PEOPLE used to joke that “bisexual” was just a label for people who were desperate – or indecisive.
But now more and more young people (especially women) are embracing bisexuality, resisting the need to limit their sexuality, or who they might go home with.
A recent YouGov survey found half of young people, and almost a quarter of the overall population, defined themselves as something other than 100 per cent heterosexual.
The last ONS (Office for National Statistics) survey into sexuality discovered the number of people in the UK openly identifying as bisexual had jumped 45 per cent.
When I came “out” as bisexual a few years ago, it was seen as so normal it was almost disappointing how little fuss anyone made. If I hoped to shock my friends by presenting them with my new girlfriend, they could not have seemed less fussed. Later, when they saw me dating a boy, they seemed equally unsurprised.
Now, in a nod to how mainstream bisexuality has become, two bi-focused TV shows have launched this month: Courtney Act’s The Bi Life on E! and drama The Bisexual, starting on C4 this week.
To many, these will not even feel shocking (almost too little, too late). After all, in the worlds of pop and film, celebrities have been coming out as bi for ages: Jess Glynne, Megan Fox, Miley Cyrus, Mel B, Gillian Anderson and Drew Barrymore all keenly confess they swing both ways.
Long after Katy Perry Kissed A Girl And Liked It, Rita Ora’s trilling about necking red wine and copping off with girls; singing she’s “50-50 and never going to hide it”.
Meanwhile, in her recent memoir, Lily Allen confessed to affairs with female dancers and escorts.
There may be fewer bisexual male celebs who are “out” but Tom Daley (before deciding he was gay) announced he was bisexual in 2013, Made In Chelsea’s Ollie Locke — who announced his engagement to fiance Gareth this month — came out as bi in 2011 before saying he was gay in 2016.
And Frank Ocean revealed his first love was a man, then crooned rather eloquently: “I see both sides like Chanel.”
Harry Styles, meanwhile, positioned himself as bi-friendly.
You could argue for pop stars being bisexual is just good business: Widening their target market by broadening their sex appeal. I like to think it suggests a freedom in creative industries that indicates the direction we are all moving in.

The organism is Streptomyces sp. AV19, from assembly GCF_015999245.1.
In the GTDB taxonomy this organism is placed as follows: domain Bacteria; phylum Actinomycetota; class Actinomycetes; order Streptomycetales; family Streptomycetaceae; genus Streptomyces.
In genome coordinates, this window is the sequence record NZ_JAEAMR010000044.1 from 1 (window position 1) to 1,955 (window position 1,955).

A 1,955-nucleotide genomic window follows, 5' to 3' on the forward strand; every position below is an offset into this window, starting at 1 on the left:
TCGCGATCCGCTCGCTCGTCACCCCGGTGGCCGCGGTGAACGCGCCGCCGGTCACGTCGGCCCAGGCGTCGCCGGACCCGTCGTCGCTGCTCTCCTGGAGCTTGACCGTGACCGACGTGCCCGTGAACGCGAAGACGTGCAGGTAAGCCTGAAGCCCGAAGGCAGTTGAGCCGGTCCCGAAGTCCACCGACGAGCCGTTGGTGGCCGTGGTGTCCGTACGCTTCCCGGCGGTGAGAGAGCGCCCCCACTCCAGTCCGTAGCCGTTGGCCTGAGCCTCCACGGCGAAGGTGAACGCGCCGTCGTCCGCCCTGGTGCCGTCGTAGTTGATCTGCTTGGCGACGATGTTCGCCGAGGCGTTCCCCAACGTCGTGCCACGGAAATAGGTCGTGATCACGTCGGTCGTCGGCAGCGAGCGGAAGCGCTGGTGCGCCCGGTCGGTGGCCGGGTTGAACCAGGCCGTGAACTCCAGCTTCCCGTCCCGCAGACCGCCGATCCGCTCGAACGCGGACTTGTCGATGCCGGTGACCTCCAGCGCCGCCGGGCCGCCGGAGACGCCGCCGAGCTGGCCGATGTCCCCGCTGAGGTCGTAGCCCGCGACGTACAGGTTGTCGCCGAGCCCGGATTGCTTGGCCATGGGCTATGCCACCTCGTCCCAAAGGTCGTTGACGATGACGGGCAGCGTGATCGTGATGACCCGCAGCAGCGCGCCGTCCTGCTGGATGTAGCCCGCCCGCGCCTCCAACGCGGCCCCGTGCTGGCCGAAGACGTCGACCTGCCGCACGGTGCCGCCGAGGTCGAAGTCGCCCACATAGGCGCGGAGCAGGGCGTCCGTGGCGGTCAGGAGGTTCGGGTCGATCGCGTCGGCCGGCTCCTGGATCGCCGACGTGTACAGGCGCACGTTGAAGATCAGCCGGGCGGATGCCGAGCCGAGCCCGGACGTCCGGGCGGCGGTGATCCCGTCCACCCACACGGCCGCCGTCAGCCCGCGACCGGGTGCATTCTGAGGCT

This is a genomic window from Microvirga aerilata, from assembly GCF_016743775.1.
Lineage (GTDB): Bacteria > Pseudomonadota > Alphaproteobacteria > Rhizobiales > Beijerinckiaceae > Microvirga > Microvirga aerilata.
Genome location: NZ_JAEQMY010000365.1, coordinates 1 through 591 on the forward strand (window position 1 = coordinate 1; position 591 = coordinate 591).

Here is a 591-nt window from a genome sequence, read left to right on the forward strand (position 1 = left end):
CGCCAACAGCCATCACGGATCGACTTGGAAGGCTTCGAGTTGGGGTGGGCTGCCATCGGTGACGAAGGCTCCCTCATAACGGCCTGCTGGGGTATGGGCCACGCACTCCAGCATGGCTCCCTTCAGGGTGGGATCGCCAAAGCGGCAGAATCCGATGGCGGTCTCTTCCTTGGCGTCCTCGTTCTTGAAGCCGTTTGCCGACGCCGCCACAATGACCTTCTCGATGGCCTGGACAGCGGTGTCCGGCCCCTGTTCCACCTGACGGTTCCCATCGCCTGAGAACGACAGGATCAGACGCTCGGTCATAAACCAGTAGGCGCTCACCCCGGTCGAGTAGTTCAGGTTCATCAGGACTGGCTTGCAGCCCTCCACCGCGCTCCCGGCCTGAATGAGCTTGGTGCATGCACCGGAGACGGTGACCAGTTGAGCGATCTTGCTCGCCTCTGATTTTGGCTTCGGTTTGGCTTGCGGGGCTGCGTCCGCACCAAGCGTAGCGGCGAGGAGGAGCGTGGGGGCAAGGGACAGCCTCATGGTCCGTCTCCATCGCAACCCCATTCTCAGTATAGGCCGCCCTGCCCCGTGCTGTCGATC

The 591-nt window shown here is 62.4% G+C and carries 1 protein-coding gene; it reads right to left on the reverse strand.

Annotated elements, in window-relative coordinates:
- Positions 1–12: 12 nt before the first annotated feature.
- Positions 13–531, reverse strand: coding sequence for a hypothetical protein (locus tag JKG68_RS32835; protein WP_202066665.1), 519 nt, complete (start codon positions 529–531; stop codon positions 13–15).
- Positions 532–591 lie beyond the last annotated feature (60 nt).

As actress Kristen Stewart, who has dated men and women, says: “In three or four years, there are going to be a lot more people who don’t think it’s necessary to figure out if you’re gay or straight. It’s, like, just do your thing.”
Or as Cara Delevingne, also bisexual, said: “Someone is in a relationship with a girl one minute, or a boy is in a relationship with a boy, I don’t want them to be pigeonholed”.
Scientists have long argued that sexuality is a spectrum. Nobel prize nominee Umberto Veronesi once attracted controversy for suggesting the future was bisexual, proposing that as sexual interaction lost its reproductive significance, bisexuality would become the norm.
I suspect the rise of bisexuality is not so much down to biology but cultural change. After all, bisexuality has long been around. Historical accounts stretch back to Ancient Greece. It is said Queen Anne of Great Britain (1665 to 1714) was bisexual and had a passionate affair with the Duke of Marlborough’s wife.
Before that, there were rumours about Richard I of England (1189-1199) and Philip II of France.
Now, we have not so much evolved into bisexuality, rather it has become more socially accepted. As Green Day frontman Billie Joe Armstrong once considered: “I think people are born bisexual. It’s just that our parents and society kind of veer us off into this feeling of ‘Oh, I can’t. They say it’s taboo.’ Now that’s changing.”
It is notable the bi-revolution is most pronounced among Millennials and Generation Z, who are both keen to reject binaries in any part of their lives. A 2016 YouGov poll found 43 per cent of 18 to 24-year-olds did not identify as entirely gay or straight. Now it is easier than ever to experiment, with queer dating apps such as Scissr and Her (for girls) and Grindr (for boys). And dating apps like Tinder let you opt to connect with both genders, so you don’t have to decide.
Haven’t we all dabbled?
When I first saw ads for The Bi Life, I cheered. I also thought: “About time!” I have long been frustrated by the heteronormativity of shows such as Love Island.
My favourite bisexual moment this year came on Vietnam’s The Bachelor, when one girl made the gorgeous confession she had fallen not for the eligible man she was there to meet, but for another female contestant.
That is hardly surprising. Research from the US suggests women are three times more likely to become bisexual than men. A 2015 project found 74 per cent of “straight” women were “strongly aroused” by videos of attractive men and women.
A survey by LGBT charity Stonewall found 49 per cent of bisexual men were not out at work, compared with just seven per cent of gay men.
That doesn’t mean in private they are not interested. According to research by YouPorn, straight men watch gay porn a quarter of the time.
A couple of my exes have had same-sex flings, which is good news for me, given Australian researchers found that “women in relationships with bisexual men say their partners are better lovers and fathers than straight men”.
As bisexuality becomes ever more mainstream, I hope it will only get easier to discuss. After all, haven’t we all dabbled? Or wouldn’t we, given the chance?